A ruse that helped to win a soldier the Victoria Cross (VC – the highest Brit award for bravery) during the Second World War was a “war crime” and New Zealand should apologize to the families of the snipers he killed, it was claimed yesterday.
Alfred Clive Hulme, the father of Denny Hulme, the late world motor racing champion, was awarded the VC for bravery in killing 33 German snipers over eight days during the Battle of Crete in 1941.
Lt Col Glyn Harper, a professor at the New Zealand army’s Military Studies Institute, who co-authored the book, In the Face of the Enemy, said that on one occasion Sgt Hulme donned a German paratrooper’s smock, climbed up behind a nest of enemy snipers, and pretended to be part of their group.
“He shot the leader first, and as the other four snipers looked around to see where the shot had come from, Hulme also turned his head as if searching for the shooter,” the book says.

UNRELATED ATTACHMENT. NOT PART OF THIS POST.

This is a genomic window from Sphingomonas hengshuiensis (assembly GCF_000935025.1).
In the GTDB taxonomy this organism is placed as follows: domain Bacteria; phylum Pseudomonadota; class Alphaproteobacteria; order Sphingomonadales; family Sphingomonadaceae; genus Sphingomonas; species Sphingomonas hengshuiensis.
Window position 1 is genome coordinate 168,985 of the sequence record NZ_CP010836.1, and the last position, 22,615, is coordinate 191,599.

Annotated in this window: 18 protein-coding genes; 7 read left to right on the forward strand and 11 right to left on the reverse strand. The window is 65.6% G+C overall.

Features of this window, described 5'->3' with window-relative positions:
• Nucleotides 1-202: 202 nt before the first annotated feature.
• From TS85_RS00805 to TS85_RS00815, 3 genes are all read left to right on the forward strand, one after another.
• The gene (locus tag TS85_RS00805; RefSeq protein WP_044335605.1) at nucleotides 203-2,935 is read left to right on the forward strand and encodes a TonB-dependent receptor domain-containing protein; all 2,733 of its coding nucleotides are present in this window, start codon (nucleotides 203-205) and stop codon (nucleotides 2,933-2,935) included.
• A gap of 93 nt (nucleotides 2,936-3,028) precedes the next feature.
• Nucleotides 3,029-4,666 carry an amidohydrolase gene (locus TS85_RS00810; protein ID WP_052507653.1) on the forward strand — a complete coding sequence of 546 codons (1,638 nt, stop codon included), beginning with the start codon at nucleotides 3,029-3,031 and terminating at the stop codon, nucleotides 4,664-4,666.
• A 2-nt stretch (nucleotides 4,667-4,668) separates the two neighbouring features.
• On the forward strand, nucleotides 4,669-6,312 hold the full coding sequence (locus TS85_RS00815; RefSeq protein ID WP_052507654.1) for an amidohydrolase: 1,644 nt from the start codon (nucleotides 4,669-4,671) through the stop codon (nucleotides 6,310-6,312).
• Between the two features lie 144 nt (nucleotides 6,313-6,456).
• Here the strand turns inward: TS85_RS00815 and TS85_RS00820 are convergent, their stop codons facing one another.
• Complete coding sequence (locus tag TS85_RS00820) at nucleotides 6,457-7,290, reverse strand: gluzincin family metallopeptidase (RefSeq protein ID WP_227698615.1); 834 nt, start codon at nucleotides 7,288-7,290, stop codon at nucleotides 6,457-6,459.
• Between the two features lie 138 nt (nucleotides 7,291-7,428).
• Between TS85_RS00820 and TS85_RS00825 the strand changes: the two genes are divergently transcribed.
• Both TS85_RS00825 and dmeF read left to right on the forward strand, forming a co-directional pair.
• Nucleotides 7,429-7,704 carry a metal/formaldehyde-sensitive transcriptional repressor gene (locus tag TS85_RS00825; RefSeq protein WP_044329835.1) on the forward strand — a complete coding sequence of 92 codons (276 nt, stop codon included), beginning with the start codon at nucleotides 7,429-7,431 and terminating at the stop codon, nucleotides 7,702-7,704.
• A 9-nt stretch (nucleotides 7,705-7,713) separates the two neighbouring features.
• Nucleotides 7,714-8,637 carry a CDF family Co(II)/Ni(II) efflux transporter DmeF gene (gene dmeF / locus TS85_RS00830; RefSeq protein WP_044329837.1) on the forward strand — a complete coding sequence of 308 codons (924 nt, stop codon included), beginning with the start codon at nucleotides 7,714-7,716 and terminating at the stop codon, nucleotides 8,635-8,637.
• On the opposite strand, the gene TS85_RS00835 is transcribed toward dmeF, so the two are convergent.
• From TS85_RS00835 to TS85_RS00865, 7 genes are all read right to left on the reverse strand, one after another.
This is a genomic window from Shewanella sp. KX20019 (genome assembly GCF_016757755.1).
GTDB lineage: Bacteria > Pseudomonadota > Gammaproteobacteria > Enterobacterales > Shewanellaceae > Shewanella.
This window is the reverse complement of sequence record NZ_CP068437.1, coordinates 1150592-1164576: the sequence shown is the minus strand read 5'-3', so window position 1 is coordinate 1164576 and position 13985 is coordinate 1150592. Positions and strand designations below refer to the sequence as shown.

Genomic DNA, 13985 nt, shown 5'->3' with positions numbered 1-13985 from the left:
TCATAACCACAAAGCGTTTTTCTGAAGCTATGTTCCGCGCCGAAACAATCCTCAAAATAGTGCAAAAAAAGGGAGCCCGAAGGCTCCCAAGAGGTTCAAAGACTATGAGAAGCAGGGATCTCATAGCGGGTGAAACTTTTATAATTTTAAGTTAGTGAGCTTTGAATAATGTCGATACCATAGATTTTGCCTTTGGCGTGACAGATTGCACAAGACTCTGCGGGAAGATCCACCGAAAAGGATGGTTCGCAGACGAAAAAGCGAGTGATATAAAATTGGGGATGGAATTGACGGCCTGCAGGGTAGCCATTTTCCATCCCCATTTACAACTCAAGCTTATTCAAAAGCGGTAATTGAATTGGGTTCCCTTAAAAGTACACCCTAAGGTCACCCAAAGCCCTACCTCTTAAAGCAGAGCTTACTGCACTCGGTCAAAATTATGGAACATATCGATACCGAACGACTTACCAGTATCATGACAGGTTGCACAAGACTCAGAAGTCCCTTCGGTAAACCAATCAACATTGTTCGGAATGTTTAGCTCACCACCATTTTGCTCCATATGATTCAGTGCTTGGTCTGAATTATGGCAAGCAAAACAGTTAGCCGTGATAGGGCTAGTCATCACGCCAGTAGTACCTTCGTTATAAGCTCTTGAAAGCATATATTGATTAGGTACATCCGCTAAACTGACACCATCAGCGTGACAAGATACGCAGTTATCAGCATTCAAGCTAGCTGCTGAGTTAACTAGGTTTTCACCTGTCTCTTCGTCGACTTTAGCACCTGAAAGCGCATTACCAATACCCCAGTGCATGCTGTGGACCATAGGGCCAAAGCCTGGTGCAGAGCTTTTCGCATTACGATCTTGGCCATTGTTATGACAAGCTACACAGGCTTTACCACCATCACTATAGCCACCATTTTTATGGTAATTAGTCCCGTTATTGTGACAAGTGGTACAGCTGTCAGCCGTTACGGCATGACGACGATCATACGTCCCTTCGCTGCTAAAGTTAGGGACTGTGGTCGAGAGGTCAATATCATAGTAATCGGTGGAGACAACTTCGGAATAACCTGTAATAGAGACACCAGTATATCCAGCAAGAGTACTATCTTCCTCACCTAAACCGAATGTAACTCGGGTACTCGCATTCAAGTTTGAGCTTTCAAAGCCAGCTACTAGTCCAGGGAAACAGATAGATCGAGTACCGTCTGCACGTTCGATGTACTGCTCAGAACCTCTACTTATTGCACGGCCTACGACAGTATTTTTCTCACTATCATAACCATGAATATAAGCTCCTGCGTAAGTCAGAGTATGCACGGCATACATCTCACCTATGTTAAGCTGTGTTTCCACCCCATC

“Then he shot and killed two more.” He shot the other two as they tried to leave.
“Hulme deserved the VC for his outstanding bravery, but he shouldn’t have done what he did in disguising himself.”
Other academics have supported the book’s claims. Peter Wills, the deputy director of the Centre for Peace Studies at Auckland University, said Sgt Hulme’s actions were “unsanctioned murder”.
He told the Sunday Star-Times that the New Zealand government should apologise to the families of the Germans he killed.
Of course snipers can only snipe if they are camouflaged, and using part of the enemy’s uniform is particularly brave, since if captured the sniper may be shot as a spy. For this he deserves a bar to his VC.